(* in the kata, the uke tachi, or uchi-dachi in other schools, comes to cut the kiri-komi, or shi-dachi, with a big overhead cut. The kiri-komi evades the cut by taking one step to his left side and the uke tachi’s cut misses its mark. The question posed by the student was, “Couldn’t the uke tachi then simply turn the blade and cut the exposed side of the kiri-komi since as he evades the cut, he leaves the entire right side of his body unprotected?”)

Sensei: Ah, yes. I see. This idea of relying on “one cut”. Well, you’ve got to follow through with the cut*. It takes time.
(* Here, presumably, once you commit to the cut, can you easily change, perhaps in mid-stream to another type of cut?)

It depends on the weight and the characteristics of the Japanese sword. *
(* Compare a rapier, a saber, Chinese straight sword, Chinese broadsword )

In order to change the direction of the sword, it takes time. Like a big ship*. It needs a certain distance to stop and to change direction.
(* An interesting tidbit of information: Sensei served in the Norwegian Navy in his youth.)

Executing a cut or a stab takes energy too. It is within the nature of the Japanese sword. It also depends on the intention of the strike. For example, do you believe (if you are the swordsman) that this is the final cut to finish the opponent? Or is it part of the strategy, only part of the fight? If you are restrained, you might be able to recover. It also depends on the type of opponent, on your skill, many circumstances.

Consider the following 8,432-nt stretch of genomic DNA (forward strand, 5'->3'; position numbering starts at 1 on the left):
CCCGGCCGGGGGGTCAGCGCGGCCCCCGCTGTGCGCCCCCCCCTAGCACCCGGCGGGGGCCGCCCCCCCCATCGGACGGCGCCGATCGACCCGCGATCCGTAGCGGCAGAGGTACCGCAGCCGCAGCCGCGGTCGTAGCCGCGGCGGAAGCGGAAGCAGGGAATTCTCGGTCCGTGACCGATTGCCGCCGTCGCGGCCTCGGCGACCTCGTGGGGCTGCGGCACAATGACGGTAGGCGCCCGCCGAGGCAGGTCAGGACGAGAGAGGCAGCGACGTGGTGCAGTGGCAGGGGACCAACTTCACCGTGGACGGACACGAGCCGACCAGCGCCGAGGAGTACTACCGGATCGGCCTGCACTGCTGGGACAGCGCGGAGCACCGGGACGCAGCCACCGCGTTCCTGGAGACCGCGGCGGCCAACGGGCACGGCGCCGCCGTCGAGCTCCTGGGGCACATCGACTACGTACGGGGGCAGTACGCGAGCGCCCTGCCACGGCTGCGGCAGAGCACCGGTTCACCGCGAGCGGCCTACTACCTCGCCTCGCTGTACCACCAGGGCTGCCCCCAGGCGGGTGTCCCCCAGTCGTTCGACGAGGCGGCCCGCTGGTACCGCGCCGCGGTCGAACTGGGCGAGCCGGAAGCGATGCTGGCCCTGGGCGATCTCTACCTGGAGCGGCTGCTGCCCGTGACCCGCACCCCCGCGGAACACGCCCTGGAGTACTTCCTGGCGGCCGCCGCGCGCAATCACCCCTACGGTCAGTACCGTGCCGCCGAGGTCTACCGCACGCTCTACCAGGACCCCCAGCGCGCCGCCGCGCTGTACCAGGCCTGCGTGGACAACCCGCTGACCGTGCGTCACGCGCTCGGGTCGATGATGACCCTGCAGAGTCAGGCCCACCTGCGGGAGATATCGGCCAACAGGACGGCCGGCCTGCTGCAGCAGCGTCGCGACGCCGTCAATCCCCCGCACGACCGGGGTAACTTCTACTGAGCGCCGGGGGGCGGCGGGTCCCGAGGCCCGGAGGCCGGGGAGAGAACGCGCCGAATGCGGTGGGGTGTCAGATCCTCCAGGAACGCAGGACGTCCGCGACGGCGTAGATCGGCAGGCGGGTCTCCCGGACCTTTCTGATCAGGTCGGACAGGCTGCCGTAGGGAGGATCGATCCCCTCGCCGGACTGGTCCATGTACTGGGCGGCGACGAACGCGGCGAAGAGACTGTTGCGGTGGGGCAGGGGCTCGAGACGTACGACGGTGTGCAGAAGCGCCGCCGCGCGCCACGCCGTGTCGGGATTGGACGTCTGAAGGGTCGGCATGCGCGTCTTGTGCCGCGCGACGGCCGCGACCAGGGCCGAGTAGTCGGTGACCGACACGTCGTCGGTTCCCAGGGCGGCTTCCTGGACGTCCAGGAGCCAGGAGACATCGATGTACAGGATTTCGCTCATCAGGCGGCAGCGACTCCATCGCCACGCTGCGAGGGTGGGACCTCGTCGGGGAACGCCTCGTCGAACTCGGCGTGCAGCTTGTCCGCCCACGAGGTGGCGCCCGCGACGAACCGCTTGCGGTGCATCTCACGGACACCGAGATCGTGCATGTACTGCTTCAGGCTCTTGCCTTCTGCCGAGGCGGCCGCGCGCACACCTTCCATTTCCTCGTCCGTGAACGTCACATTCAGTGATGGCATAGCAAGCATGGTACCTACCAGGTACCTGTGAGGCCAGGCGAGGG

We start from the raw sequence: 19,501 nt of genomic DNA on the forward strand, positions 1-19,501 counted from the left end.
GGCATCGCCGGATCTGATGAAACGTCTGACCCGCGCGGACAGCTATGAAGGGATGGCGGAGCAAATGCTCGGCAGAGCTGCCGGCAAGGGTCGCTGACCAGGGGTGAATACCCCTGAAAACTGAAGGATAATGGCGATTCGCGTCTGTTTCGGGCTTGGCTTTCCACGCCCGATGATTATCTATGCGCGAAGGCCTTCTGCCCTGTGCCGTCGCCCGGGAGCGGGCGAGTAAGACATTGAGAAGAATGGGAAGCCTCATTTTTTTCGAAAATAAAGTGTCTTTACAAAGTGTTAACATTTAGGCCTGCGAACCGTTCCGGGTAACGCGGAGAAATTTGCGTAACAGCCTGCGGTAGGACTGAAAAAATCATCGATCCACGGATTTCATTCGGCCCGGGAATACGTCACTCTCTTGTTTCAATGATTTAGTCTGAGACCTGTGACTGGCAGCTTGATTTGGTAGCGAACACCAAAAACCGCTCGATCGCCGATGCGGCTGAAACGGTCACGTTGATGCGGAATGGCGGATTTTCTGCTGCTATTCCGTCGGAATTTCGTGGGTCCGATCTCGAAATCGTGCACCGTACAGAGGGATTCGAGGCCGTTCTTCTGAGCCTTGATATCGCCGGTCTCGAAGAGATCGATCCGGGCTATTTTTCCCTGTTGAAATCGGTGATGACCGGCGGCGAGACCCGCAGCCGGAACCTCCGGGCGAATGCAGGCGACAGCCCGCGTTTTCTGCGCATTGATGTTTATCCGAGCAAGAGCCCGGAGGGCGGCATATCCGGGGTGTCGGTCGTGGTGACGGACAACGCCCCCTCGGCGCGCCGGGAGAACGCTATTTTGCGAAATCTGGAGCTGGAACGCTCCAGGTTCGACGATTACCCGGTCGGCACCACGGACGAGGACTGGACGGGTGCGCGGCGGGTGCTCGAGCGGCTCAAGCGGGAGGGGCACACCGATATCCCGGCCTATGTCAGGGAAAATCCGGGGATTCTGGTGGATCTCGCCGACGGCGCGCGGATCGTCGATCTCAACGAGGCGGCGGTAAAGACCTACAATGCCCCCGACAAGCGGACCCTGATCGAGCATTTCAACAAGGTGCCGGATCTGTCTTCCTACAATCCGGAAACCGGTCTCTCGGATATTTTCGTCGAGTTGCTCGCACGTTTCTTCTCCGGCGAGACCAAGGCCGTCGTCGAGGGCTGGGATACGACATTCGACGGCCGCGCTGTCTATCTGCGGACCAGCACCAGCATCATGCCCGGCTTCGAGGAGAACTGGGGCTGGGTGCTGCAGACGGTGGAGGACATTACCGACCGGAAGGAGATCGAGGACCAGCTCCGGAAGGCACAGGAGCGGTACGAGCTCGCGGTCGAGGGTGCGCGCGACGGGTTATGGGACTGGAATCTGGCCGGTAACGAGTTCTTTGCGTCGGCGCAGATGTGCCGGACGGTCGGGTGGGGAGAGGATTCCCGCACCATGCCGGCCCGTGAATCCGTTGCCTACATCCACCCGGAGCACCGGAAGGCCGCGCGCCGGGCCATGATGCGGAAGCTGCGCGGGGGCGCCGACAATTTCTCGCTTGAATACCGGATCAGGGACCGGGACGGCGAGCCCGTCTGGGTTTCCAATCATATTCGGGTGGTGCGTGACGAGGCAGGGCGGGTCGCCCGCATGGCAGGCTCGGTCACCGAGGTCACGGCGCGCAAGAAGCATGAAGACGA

In all schools, there are things called “the perfect moment” or “the ideal technique”. That’s what we are striving for. Who wants to go 10 rounds* when you can finish the guy in one stroke, one blow?
(* as in a boxing match)

So what does it take to achieve this “ideal technique”? Lots of training!!* (Sensei laughs)
(* Miyamoto Musashi said in his Book of Five Rings, “The Way is in training.”)

Just like the ideal spouse, it doesn’t exist. It never happens. It is an idea. Ideal and idea both start with the same word. It is an image in your head and it is not that it's unachievable, it is. It’s just very, very difficult. Now, about it happening in a kata, since this question of cutting concerns what happens in the kata. I think this is a question of methodology. Let me talk about the idea of kata.How do we learn the different techniques for blocking, cutting, defending, and attacking? In some schools, it is done in short sequences*. In other schools, they have long sequences.
(* i.e., “kata” in Japanese; pre-arranged sequences of movements)

Personally, I think they are all just sequences. *
(* I think here Sensei is alluding to the issue about what exactly kata represent; whether kata represent what happens in a real swordfight, whether kata represent a specific scenario in a swordfight, etc… which is a common question that beginners and novices have.)